included in data collection. At each site visit we will observe the employees primarily responsible for handling leafy greens, observe current operational aspects (i.e. food safety messaging, standard operating procedures regarding leafy greens, facility design and equipment), and interview the observed employee. Observational data will be analyzed quantitatively (i.e. frequency of practice) and qualitatively (i.e. verbal comments and work situations observed). After the observational period is completed, the employees will be interviewed by the observer as to how and why food safety practices were/were not followed. A structured interview script will be used with length of interview no longer than 15 minutes to avoid undue disruption for the employer. These interviews will be taped, transcribed, and analyzed using a combination of hand coding and software data display (ATLAS.ti).
Objective #2: Conduct microbial assessment of the food and food contact surfaces where local leafy greens are handled in retail foodservice operations serving the elderly. During site visits, microbial evaluation of the fresh leafy greens will occur pre intervention and twice post intervention (1 month and 3-6 month) at each location (3 site visits to 8 locations). Thus, a total of 3 fresh leafy green samples will be collected at each of the 8 participating facilities each of three visits (24 samples pre intervention and 48 post intervention for a total of 72). At least a 250 gram sample of leafy green product will be sampled when the food is received by the operation, at the beginning of preparation, and as the product is served. All samples will be collected with washed and gloved hands following a specified protocol and placed into a sterile sampling bag. The bag of collected food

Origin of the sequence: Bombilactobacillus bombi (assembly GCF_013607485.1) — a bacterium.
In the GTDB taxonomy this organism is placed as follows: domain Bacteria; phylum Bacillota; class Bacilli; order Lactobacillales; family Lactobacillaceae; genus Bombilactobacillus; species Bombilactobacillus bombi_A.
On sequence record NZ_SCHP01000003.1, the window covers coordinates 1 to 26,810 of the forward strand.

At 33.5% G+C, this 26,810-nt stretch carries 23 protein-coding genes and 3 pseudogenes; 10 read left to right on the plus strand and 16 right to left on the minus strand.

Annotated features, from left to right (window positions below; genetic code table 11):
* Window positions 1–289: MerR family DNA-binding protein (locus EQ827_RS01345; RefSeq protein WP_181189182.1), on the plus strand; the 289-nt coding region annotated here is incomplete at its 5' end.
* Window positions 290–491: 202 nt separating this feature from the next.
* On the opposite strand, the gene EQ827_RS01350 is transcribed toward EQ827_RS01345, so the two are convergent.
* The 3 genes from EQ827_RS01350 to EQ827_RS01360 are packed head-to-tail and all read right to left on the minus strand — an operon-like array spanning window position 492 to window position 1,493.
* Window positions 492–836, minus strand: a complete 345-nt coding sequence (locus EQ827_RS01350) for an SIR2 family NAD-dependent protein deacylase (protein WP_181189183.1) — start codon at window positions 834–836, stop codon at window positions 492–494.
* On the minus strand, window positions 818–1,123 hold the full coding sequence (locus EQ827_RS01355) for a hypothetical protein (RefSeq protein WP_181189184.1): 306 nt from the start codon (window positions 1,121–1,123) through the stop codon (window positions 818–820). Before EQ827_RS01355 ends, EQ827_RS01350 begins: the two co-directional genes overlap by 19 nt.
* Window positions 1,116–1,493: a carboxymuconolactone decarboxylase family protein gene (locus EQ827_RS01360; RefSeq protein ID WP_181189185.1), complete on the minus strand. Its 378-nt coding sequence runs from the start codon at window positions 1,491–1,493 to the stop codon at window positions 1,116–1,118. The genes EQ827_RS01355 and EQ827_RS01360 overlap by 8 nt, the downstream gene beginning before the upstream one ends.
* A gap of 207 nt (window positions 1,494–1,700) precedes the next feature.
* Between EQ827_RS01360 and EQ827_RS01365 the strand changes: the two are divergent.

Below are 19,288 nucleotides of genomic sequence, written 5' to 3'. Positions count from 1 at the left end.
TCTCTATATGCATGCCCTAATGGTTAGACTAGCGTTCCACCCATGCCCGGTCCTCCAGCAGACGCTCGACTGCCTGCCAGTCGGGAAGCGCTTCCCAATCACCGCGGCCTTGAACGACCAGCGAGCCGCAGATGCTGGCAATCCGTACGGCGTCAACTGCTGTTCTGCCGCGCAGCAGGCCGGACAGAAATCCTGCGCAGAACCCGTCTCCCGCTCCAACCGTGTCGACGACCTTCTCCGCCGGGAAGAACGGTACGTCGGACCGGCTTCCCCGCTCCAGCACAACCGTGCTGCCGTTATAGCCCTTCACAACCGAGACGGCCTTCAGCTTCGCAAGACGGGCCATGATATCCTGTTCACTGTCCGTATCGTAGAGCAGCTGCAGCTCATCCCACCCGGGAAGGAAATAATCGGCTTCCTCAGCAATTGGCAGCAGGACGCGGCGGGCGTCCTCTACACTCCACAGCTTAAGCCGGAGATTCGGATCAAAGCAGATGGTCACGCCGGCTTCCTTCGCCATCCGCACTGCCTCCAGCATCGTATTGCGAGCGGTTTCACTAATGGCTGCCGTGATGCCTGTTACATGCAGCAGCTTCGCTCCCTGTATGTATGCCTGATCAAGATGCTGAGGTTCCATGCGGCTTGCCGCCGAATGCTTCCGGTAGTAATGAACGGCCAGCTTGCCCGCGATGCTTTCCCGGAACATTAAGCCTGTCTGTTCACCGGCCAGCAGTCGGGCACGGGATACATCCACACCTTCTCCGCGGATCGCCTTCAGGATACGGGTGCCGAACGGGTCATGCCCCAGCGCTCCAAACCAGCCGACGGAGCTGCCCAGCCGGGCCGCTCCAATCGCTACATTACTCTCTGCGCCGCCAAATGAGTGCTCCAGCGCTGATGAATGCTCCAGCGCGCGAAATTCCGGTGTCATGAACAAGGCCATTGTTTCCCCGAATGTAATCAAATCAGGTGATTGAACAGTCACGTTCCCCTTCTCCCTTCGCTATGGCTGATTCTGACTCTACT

product will be labeled with site identification number, name of food product, package date/description, procurement information, service style, and point in process (receiving, beginning of production, and at time of service) and then placed in a cooler. The food sample will be transported to Dr. Angela Shaw's lab at Iowa State University in the cool cooler within four hours of collection if in Iowa and overnight mailed with cold packs from Kansas. Temperatures will be monitored during transit with a data logger placed in the cooler; this will alert to any disruptions in temperature control. In the event different foods from the two categories are sampled (such as spinach as product is received and iceberg lettuce at preparation), results will be presented for specific food items (i.e. counts for spinach and counts for iceberg). A comparison in bacterial cell counts at each point in
the process will be made to identify which points in flow are most critical for fresh leafy greens. The same sampling procedure will be used 1 month and 3-6 months post intervention. Comparisons will be made between pre- and two post-intervention cell counts of identified pathogens at each collection point for all facilities and for averages by sector of retail foodservice both in Iowa and Kansas. Data will be entered into an electronic spreadsheet and independently validated. Data will then be imported into a commercially available software package. Mixed-model methodologies will be used to evaluate specific response variables to determine the amount of change in fecal coliforms at the three time points (as received, handling, service) in the leafy greens and on the different contact surfaces. Specific Objective #3: Develop effective food safety messaging for foodservice staff about